“Melanchtha had not loved her father and her mother and they had found it very troublesome to have her.”
“The young Melanctha did not love her father and her mother, and she had a break neck courage, and a tongue that could be very nasty. Then, too, Melanctha went to school and was very quick in all the learning, and she knew very well how to use this knowledge to annoy her parents who knew nothing, Melanctha Herbert had always had a break neck courage.”
Stein, Gertrude. “Melanctha.” Three lives. New York: Dover Publications, 1994. 50-51. Print.
These two passages are very similar, and as I read through Melanctha, it was very easy to notice the repetitive style that Stein uses. I wondered, and still wonder why repeating the same information to reader was important. I think that a reason Stein repeats things so often is to make sure the reader is paying attention. If you missed it the first time, you will get the same information again. Repetition is used for emphasis, so maybe Stein wanted to stress certain details that the reader should not forget. These lines tell us more about Melanctha and how she feels about her parents, and also gives us insight into the kind of person she is.
“Melanctha Herbet always loved too hard and much too often She was always full of mystery and subtle movements and denials and vague distrusts and complicated disillusions. Then Melanctha would be sudden and impulsive and unbounded in some faith and unbounded in some faith, and then would suffer and be strong in her repression”
Stein, Gertrude. “Melanctha.” Three lives. New York: Dover Publications, 1994. 50. Print
During an era where Victorian values dominated women, Melanctha was different and free. She was sexually liberated and assertive regardless of the repression she faced. Melanctha’s emotions are so vivid during these sentences we get the notion that Melanctha is complicated and different than other women. We get the thought that she is a little off the walls, yet so sexual that she can barely contain it. This is ground breaking for Stein’s writing because the subject of a black woman, let alone being a sexual being, is something that did not enter the world until this very moment. We finally get a glimpse at the feelings of a woman, who may or may not be a little crazy.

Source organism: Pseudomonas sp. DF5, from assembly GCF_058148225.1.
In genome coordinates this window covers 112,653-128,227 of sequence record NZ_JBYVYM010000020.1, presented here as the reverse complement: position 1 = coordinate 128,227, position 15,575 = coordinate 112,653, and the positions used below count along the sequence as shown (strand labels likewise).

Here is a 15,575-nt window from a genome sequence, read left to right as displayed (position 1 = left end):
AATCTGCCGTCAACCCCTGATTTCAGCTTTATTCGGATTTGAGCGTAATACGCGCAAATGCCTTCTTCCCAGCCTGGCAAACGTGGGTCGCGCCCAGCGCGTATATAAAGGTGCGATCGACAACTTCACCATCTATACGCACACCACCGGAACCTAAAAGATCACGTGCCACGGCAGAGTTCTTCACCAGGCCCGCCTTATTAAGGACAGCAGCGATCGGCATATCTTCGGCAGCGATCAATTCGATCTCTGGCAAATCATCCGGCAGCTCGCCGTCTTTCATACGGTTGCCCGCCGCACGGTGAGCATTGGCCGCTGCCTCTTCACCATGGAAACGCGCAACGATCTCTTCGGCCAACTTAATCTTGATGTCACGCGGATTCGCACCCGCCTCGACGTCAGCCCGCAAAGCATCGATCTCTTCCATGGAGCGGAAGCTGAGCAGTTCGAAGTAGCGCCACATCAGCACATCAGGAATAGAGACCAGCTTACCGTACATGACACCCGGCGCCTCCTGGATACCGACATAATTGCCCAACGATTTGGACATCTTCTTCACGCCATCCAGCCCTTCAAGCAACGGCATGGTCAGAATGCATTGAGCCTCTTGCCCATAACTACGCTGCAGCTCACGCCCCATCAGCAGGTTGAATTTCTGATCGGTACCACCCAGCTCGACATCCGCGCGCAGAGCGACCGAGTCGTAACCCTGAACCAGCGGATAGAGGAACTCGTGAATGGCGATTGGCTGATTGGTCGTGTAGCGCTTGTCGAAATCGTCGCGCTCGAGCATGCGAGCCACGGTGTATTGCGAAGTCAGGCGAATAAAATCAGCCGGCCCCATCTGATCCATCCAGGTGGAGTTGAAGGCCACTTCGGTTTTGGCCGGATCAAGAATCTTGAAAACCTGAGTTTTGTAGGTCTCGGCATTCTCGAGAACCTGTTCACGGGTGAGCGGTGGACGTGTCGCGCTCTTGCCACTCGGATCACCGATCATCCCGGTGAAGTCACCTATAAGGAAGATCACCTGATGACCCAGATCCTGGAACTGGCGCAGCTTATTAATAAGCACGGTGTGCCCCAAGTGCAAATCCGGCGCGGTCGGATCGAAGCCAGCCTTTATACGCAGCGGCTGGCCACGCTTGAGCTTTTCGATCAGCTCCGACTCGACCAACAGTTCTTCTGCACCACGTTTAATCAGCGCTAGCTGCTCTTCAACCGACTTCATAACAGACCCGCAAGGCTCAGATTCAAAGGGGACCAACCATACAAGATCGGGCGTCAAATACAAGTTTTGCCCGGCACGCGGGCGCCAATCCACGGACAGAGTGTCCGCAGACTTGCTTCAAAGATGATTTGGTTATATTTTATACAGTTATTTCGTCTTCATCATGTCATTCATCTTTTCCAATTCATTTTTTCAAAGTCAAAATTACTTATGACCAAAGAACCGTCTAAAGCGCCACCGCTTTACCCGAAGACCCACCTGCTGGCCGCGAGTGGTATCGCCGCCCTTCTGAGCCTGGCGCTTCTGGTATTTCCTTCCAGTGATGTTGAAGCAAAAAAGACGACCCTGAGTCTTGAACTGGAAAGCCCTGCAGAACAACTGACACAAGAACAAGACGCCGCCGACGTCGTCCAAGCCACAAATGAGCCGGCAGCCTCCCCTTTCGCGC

“Jeff Cambell staid till the last moment, with Melanctha, to make her mother’s dying easy for her. When it was over he sent in the colored woman from next door to help Melanctha fix things, and then he went away to take care of his other patients. He came back very soon for Melanctha. He helped her to have a funeral for her mother. Melanctha then went to live with the good natured woman, who had been her neighbor. Melanctha still saw Jeff very often. Things began to be very strong between them.”
Stein, Gertrude. “Melanctha.” Three Lives. New York: Dover Publications, Inc., 1994. 77. Print.
Stein’s sentence construction is very “telling;” by only revealing the nature in which things and events are occurring, and not the characters’ inter most thoughts preceding these moments, readers are likely to be emotionally detached from Jeff Cambell, Melanctha, and even the poor, deceased elder Herbert.
“But Melanctha Herbert never really killed herself because she was so blue, though often she thought this would be really the best way for her to do. Melanctha never killed herself, she only got a bad fever and went into the hospital where they took good care of her and cured her” (Stein 141).
Stein, Gertrude. “Melanctha.” Three lives. New York: Dover Publications, 1994. 64-65. Print.